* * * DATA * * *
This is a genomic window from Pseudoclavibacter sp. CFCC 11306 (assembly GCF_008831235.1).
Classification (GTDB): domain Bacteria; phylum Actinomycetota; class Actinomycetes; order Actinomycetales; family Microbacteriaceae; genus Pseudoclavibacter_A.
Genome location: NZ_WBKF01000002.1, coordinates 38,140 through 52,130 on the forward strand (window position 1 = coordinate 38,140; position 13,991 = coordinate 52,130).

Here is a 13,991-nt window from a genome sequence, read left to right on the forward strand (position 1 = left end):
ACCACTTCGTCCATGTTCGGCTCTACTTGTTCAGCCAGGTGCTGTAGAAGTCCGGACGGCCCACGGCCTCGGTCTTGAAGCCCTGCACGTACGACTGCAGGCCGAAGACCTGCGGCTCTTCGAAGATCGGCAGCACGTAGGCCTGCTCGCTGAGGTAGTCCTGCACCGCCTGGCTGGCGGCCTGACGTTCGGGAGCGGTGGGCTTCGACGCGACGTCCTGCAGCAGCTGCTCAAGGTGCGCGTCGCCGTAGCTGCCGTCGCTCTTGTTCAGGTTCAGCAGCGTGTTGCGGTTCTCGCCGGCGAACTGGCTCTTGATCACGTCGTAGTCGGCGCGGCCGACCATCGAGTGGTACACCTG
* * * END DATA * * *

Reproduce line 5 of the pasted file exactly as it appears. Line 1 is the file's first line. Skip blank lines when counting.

ACCACTTCGTCCATGTTCGGCTCTACTTGTTCAGCCAGGTGCTGTAGAAGTCCGGACGGCCCACGGCCTCGGTCTTGAAGCCCTGCACGTACGACTGCAGGCCGAAGACCTGCGGCTCTTCGAAGATCGGCAGCACGTAGGCCTGCTCGCTGAGGTAGTCCTGCACCGCCTGGCTGGCGGCCTGACGTTCGGGAGCGGTGGGCTTCGACGCGACGTCCTGCAGCAGCTGCTCAAGGTGCGCGTCGCCGTAGCTGCCGTCGCTCTTGTTCAGGTTCAGCAGCGTGTTGCGGTTCTCGCCGGCGAACTGGCTCTTGATCACGTCGTAGTCGGCGCGGCCGACCATCGAGTGGTACACCTG